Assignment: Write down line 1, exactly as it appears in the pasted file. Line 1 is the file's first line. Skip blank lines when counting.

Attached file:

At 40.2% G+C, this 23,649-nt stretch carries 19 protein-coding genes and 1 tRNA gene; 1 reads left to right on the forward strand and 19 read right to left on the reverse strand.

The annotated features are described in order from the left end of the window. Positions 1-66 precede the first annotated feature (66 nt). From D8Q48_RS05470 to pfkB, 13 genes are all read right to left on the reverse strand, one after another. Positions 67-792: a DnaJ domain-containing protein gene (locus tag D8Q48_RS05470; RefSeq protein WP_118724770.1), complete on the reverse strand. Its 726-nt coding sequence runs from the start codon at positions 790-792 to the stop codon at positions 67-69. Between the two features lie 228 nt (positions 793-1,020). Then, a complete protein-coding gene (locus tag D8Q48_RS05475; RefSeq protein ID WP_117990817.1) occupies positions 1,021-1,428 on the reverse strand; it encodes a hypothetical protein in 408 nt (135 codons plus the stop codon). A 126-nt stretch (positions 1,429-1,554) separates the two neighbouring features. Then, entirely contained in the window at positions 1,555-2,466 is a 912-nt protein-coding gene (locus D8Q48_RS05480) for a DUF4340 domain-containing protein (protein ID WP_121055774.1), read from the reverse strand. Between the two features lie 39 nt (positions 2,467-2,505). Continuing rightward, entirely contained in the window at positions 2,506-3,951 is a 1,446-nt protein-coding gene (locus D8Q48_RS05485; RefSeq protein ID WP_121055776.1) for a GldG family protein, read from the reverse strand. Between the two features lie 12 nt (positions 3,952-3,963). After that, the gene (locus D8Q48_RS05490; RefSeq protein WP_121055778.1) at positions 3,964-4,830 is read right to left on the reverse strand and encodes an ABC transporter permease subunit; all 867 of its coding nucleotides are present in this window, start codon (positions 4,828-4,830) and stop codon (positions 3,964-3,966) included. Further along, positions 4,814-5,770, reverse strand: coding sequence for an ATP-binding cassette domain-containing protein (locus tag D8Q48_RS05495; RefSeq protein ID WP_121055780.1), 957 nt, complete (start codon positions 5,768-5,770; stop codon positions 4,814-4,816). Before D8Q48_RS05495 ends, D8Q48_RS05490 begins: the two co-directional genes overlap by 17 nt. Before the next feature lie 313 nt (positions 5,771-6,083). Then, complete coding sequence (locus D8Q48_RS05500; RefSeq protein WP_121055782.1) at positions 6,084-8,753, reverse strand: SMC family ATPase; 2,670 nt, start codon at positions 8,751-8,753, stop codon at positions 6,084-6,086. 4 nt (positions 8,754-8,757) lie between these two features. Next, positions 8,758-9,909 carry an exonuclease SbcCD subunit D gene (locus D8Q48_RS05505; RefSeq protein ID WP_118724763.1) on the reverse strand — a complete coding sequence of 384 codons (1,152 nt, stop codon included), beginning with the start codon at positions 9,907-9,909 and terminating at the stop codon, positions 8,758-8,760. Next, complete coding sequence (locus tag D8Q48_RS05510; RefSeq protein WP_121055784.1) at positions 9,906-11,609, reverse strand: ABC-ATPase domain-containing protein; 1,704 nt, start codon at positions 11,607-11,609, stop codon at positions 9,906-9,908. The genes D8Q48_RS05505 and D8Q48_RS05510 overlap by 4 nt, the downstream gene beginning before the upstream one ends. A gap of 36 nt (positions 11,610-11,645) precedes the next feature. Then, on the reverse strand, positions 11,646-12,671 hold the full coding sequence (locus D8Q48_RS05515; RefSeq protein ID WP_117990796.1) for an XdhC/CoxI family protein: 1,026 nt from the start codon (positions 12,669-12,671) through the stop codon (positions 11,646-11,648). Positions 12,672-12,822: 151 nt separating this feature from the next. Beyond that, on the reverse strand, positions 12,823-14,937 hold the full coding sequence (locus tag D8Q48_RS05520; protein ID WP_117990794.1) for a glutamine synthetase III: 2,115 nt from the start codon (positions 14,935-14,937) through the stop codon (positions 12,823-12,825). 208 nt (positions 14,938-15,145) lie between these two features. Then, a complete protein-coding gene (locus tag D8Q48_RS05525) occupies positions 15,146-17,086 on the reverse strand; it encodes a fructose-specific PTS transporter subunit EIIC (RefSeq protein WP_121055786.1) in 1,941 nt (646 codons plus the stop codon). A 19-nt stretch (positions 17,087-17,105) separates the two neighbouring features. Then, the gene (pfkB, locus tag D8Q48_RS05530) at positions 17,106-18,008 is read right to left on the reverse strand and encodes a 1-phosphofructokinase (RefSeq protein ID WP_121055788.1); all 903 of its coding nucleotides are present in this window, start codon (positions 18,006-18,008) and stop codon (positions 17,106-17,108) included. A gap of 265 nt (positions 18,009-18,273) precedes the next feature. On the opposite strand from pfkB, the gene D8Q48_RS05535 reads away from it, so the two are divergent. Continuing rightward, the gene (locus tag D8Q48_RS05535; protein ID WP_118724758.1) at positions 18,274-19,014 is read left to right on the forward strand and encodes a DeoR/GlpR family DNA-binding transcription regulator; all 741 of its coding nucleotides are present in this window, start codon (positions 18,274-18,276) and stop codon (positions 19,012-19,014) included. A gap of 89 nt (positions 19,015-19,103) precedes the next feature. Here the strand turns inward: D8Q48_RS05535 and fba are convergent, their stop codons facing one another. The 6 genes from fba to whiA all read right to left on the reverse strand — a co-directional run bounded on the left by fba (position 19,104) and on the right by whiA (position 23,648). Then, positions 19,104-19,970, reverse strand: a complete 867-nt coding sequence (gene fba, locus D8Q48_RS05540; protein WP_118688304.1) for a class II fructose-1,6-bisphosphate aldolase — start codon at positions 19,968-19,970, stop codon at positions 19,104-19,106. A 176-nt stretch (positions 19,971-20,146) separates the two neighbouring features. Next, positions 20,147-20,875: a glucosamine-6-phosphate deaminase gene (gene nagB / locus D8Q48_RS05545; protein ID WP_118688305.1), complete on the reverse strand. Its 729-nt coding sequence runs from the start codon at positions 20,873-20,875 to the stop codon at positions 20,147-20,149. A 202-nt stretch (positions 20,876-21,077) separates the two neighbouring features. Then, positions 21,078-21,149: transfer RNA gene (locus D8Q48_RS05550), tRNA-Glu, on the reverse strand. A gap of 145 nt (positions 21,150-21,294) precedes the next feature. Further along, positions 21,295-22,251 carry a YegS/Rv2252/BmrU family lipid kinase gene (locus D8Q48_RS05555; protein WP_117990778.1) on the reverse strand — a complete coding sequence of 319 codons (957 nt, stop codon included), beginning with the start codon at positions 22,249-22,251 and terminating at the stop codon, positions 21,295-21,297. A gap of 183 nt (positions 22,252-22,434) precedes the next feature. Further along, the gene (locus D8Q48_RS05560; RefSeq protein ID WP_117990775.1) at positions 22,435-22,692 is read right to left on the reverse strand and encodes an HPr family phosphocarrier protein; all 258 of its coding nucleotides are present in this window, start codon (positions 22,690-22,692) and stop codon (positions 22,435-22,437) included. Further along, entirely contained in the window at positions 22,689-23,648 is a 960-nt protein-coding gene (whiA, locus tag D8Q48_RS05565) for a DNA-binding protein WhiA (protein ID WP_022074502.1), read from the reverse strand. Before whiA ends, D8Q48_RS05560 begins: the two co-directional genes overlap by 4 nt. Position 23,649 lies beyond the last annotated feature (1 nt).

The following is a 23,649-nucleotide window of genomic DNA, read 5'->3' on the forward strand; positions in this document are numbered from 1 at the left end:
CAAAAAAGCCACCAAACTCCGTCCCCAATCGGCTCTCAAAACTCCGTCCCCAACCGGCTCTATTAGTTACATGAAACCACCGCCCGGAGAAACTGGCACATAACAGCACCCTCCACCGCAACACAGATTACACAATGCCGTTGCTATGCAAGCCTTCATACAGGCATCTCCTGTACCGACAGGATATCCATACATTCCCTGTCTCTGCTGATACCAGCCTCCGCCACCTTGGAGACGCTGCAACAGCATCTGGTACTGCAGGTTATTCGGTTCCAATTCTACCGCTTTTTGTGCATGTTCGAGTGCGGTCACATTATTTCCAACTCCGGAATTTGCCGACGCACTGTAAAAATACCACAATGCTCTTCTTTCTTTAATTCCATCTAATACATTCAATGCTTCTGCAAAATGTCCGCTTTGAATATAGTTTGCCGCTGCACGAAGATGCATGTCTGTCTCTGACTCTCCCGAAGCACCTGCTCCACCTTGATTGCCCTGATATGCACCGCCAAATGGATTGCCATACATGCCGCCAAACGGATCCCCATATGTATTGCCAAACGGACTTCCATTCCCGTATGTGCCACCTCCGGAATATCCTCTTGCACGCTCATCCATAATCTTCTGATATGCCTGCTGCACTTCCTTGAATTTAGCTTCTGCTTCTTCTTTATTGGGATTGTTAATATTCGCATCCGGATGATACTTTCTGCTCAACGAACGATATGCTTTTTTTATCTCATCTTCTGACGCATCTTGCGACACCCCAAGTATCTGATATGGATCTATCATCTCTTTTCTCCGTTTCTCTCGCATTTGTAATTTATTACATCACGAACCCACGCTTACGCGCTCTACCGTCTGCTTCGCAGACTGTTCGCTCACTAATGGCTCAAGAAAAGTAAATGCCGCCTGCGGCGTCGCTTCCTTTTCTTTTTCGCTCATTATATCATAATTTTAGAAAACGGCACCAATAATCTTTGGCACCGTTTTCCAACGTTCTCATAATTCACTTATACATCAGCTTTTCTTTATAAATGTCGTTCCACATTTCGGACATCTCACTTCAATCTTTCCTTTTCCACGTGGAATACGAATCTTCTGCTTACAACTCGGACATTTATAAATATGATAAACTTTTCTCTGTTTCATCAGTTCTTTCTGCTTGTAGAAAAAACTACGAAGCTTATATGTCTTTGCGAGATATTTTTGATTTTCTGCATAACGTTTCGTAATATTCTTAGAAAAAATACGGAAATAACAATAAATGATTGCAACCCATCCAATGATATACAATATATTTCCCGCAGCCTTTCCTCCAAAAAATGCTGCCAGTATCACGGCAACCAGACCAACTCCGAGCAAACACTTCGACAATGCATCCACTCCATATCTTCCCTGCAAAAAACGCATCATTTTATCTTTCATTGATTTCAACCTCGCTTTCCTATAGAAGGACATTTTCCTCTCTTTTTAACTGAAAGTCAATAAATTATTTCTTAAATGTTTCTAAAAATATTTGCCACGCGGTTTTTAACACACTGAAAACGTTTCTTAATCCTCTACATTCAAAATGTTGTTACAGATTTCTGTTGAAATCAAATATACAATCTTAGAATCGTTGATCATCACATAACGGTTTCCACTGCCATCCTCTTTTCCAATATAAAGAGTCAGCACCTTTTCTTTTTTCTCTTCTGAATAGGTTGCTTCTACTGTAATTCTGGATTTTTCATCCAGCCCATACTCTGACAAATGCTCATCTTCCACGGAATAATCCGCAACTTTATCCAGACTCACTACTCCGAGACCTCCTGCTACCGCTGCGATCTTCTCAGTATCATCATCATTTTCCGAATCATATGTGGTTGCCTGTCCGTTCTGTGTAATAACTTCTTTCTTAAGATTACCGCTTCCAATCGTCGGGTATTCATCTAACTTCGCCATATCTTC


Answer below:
At 40.2% G+C, this 23,649-nt stretch carries 19 protein-coding genes and 1 tRNA gene; 1 reads left to right on the forward strand and 19 read right to left on the reverse strand.